am peak hour (between 7 and 9 am) – 2.66 trips per 1000 sq ft gross floor area
    pm peak hour (between 4 and 6 pm) – 10.35 trips per 1000 sq ft gross floor area
    The R Squared value on the data is too low to be calculated so no fitted curve equations are given. The normal caveats with using the Trip Generation Report should be kept in mind.

  • Ted,
    The Eighth Edition rates for ITE Code 630 (Clinic) are exactly the same as the Seventh Edition. The data set is very limited, so I am not sure I want to put it out there. Let me know if you need specific numbers, but I assume you still have the Seventh Edition.

  • Mike,
    Thank you for the reply. I do not have the 7th edition. Could you post or email the rates?

  • Ted,
    Each of these rates is based on one to three studies, so use them with caution:
    5.18 trips per 1000 sq ft gross floor area in p.m. peak hour of adjacent street traffic (no directional distribution given)
    31.45 trips per 1000 sq ft gross floor area for weekday (50% in/50% out)
    0.90 trips per employee in a.m. peak hour of generator (50% in/50% out)
    7.75 trips per employee for weekday (50% in/50% out)
    1.23 trips per employee in p.m. peak hour of adjacent street traffic (41% in/59% out)
    1.31 trips per employee in p.m. peak hour of generator (50% in/50% out)

  • Mike, do the the numbers that are generated for a Post Office broken down into size of the office and community served? And is the 8th edition taking into account theses factor and the “drop” in customers/walk-in traffic served as tremendous shortfalls are upon the USPS? And last but not least, If the latest edition does indeed break down the various Post Office sizes,what should be the numbers for a small to medium size Post Office with a population of aprox. 5k residents,1350 PO boxes with 3700 street deliveries? I thank you for taking the time to answer my questions.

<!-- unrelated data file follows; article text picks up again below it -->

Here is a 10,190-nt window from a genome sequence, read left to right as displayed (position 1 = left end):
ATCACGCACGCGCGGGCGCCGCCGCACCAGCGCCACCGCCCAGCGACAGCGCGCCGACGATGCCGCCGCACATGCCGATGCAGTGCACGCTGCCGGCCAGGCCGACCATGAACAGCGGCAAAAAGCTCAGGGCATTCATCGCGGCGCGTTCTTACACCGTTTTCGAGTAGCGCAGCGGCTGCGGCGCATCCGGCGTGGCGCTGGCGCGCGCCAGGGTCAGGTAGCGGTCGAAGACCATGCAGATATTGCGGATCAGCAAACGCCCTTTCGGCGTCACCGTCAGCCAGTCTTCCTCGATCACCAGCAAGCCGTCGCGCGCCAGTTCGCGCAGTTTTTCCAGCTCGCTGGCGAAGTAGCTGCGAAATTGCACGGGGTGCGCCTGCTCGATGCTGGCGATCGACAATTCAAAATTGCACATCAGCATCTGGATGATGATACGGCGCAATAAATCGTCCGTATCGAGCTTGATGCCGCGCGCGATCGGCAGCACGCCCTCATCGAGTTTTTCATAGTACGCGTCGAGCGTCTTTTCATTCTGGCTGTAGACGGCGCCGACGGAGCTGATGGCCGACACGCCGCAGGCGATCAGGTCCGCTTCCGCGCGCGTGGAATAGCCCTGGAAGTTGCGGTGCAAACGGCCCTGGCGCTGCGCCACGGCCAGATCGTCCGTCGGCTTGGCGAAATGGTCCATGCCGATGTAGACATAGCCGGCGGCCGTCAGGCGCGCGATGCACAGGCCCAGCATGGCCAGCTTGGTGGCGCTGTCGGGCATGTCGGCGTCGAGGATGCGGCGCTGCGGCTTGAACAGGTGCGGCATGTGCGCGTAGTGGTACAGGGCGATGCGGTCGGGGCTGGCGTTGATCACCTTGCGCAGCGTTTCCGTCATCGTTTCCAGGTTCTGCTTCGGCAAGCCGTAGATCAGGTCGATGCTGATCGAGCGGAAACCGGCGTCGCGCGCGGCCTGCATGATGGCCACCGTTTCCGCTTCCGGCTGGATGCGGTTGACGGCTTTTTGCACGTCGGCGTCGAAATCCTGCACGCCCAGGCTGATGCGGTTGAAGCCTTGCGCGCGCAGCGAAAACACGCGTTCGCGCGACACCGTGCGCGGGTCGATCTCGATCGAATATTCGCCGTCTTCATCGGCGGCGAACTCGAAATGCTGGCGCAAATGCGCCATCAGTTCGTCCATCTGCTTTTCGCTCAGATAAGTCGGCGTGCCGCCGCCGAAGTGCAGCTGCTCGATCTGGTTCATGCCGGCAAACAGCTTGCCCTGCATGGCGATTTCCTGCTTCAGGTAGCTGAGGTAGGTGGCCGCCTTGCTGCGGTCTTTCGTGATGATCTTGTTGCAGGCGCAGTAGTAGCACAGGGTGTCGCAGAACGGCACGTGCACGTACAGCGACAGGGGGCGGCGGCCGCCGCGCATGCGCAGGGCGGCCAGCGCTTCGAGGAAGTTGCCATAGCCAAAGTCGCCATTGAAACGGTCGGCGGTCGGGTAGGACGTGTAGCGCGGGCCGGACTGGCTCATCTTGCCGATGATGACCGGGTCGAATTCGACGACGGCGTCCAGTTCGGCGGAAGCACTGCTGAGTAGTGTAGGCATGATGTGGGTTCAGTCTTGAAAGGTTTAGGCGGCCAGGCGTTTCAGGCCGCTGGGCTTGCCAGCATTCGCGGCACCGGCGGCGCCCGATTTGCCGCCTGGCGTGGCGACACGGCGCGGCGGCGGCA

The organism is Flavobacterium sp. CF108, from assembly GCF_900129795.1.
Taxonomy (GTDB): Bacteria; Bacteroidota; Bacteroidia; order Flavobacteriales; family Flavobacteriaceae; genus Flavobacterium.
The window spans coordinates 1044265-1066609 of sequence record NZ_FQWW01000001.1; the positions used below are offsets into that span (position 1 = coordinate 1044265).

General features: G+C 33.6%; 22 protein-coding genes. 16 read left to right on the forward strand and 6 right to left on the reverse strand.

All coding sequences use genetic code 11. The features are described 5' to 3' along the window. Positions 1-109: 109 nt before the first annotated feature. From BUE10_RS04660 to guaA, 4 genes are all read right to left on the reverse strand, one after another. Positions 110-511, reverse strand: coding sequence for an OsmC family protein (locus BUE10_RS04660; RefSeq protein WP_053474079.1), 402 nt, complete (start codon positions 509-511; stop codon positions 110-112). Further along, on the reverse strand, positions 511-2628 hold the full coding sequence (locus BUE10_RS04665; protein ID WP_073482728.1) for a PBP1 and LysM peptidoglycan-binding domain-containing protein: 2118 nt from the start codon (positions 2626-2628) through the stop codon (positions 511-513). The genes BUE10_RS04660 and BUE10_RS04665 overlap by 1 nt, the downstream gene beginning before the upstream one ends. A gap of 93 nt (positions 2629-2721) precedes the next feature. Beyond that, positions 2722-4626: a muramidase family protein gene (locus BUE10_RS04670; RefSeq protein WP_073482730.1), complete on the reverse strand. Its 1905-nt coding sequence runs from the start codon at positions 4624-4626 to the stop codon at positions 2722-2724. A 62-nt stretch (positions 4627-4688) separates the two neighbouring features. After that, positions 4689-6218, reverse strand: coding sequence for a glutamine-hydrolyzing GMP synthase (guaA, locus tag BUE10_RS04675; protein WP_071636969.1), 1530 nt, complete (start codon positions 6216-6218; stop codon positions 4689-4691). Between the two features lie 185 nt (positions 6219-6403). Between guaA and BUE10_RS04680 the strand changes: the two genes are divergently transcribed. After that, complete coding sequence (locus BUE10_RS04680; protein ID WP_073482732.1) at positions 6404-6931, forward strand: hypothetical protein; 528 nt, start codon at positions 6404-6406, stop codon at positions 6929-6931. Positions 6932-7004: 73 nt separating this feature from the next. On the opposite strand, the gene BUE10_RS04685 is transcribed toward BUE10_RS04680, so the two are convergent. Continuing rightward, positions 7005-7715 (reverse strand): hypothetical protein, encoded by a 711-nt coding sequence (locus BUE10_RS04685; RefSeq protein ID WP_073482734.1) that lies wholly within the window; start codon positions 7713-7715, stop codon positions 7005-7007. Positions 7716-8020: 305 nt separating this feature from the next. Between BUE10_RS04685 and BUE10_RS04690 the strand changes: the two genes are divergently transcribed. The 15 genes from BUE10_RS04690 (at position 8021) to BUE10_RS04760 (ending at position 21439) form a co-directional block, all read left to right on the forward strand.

Chester E. Cox

  • Chester,
    1. The data is broken down by either square footage of the facility or the number of employees. Nothing about community size.
    2. The data is from the 1980’s through the 2000’s. It doesn’t specifically account for recent trends.
    3. For small stores, there are two data points for 3,000 sq ft; one data point for 6,000 sq ft; and two data points for 10,000 sq ft.
    During the peak hour (p.m.), the average trip generation rate is 11.12 trips per thousand square feet (51% entering and 49% entering). So if you have a 3,000 sq ft store, we’d expect 17 trips in and 16 trips out in the evening rush hour. I need to give you a caveat that the average trip rate does not look too reliable. It is low for small stores and high for large stores.
    You may want to spend an hour with a local traffic engineer to go through the data in more detail. Several retail entities have commissioned their own trip generation studies when the Trip Generation Report data is limited or out of date. Email me or call me if you want to discuss this further (

  • Mike, I can’t afford the 8th edition. Can you please tell me what size range ITE uses for its code 813 (Free standing discount superstore)? Thanks very much!

  • Free Standing Discount Superstore (ITE Code 813) ranges from 123,000 to 226,000 sq ft of gross floor area.

  • Mike, can I get the average daily trips in VPD for a multifamily development (#230)?

  • Mike,
    Is the trip rate/acre applied to site area and KSF applied to building floor area?
    Do you normally use 39vpd/KSF or 19.50vpd/Acre for Nursery (Wholesale)? If KSF is applied to floor area then using KSF rate will be significantly higher if we have a one acre nursery with says 200KSF of office. One is 78vpd and the other 19.5vpd

  • Samuel,
    You are right – acreage applies to the total acreage of the nursery while the KSF (1000s of square feet) applies to the sales center/office building. You should do the calculations for both the building square footage and the nursery acreage. Hopefully the trip generation is approximately the same for both calculations, but to be conservative I’d use the higher trip generation number.